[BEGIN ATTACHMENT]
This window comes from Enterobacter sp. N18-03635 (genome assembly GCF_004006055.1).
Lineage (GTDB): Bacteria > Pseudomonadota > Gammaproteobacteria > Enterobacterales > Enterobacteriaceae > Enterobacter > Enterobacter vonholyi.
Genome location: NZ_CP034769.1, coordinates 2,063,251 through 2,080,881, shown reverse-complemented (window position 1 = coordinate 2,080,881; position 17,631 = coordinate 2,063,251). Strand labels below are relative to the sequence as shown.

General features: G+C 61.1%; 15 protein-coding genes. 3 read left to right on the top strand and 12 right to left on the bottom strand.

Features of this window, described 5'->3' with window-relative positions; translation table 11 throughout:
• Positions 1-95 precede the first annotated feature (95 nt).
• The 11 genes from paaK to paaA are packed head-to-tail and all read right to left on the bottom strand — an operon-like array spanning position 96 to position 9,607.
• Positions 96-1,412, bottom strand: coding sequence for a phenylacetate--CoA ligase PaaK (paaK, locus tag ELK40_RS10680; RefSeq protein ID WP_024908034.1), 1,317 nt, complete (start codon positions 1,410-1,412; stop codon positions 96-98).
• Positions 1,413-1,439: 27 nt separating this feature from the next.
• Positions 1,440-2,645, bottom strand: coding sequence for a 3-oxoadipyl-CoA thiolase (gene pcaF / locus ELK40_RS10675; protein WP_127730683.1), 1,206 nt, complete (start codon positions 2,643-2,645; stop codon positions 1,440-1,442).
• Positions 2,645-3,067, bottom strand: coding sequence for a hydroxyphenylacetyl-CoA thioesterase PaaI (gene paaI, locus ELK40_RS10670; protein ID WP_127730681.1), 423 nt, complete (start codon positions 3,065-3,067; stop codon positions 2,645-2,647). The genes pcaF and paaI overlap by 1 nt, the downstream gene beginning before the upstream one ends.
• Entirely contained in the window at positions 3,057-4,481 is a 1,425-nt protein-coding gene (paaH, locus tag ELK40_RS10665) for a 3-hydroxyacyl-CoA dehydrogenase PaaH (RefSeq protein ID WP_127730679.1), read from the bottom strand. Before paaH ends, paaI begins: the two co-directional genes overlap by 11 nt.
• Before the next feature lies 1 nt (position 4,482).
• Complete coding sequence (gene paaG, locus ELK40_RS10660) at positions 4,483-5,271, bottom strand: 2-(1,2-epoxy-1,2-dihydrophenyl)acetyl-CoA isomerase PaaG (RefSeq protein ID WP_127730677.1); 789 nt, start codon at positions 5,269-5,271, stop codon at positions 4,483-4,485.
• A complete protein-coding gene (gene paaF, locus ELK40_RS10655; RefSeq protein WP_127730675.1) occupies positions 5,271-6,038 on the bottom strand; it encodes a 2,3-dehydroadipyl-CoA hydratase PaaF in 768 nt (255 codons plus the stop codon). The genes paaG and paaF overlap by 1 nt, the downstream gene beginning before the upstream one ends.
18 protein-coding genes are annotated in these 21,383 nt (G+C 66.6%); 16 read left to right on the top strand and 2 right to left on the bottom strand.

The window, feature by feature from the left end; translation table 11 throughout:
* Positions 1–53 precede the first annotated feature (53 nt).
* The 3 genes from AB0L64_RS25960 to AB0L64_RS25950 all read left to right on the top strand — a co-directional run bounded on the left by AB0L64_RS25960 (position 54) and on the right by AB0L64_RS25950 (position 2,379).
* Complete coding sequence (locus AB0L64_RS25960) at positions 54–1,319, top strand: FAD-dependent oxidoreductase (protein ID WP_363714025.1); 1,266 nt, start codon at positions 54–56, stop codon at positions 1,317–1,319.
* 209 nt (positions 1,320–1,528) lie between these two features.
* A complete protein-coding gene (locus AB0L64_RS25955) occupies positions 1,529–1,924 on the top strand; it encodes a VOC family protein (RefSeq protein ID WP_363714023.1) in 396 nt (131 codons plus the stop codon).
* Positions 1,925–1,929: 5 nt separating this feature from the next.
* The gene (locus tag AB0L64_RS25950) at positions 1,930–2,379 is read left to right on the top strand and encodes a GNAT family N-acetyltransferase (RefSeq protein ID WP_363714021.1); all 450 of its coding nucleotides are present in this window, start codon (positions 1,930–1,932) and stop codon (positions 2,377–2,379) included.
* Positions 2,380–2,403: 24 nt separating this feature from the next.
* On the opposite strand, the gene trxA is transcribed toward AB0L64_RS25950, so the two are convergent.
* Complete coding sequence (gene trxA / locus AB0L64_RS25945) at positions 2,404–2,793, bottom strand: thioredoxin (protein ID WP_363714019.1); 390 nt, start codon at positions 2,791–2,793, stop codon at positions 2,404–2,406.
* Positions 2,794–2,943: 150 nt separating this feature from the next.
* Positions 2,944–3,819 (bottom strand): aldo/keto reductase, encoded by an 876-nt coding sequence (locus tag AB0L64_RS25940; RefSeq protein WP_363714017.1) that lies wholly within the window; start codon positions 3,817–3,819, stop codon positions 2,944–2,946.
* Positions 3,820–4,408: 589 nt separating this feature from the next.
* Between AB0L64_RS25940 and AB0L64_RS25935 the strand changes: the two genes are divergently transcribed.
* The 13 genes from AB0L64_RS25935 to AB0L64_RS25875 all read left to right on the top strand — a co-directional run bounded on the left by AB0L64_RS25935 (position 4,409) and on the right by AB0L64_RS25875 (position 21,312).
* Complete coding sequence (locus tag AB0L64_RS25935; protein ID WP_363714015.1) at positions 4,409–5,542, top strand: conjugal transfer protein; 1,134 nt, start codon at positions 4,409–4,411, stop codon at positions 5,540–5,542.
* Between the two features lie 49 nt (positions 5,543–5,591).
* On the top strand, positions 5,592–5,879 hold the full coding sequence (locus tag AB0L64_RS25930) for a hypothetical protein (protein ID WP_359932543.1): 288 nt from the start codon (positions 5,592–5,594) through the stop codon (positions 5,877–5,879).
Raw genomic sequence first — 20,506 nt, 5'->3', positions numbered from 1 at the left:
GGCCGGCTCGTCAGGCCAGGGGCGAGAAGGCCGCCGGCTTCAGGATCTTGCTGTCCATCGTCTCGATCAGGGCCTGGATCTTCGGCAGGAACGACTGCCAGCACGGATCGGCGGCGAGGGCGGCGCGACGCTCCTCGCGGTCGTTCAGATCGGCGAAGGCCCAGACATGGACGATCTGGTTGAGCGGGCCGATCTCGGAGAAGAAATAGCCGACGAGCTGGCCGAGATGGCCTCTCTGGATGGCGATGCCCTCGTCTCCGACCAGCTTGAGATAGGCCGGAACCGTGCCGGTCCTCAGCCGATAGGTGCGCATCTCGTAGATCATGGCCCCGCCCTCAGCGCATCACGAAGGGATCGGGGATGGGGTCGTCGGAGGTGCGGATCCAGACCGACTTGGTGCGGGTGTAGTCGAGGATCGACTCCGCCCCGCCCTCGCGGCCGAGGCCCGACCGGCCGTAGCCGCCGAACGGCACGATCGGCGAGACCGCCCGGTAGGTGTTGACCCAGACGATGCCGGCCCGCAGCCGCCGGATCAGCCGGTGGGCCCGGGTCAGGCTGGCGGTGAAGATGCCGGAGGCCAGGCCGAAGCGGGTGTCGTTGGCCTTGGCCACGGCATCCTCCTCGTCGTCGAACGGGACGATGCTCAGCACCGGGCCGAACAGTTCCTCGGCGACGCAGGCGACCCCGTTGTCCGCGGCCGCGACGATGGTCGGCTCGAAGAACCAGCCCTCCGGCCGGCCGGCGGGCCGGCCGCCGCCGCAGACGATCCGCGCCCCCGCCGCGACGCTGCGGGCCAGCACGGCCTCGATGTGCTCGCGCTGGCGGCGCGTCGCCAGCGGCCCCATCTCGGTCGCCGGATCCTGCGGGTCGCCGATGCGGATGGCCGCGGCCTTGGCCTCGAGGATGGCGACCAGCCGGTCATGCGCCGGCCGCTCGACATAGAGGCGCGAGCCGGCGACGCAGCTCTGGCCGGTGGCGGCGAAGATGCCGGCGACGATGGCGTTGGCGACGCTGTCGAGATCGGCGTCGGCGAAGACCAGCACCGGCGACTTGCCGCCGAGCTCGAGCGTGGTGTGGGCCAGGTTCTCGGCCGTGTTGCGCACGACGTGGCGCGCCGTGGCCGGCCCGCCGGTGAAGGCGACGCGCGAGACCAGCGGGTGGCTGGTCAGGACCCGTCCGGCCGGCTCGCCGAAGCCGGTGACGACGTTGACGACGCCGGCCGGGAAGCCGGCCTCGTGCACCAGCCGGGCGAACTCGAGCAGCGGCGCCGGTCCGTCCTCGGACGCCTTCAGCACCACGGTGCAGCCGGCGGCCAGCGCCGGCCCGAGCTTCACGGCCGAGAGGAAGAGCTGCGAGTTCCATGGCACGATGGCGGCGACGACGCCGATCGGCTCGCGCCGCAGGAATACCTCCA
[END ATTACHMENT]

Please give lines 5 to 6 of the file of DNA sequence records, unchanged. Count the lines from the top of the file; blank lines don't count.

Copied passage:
Features of this window, described 5'->3' with window-relative positions; translation table 11 throughout:
• Positions 1-95 precede the first annotated feature (95 nt).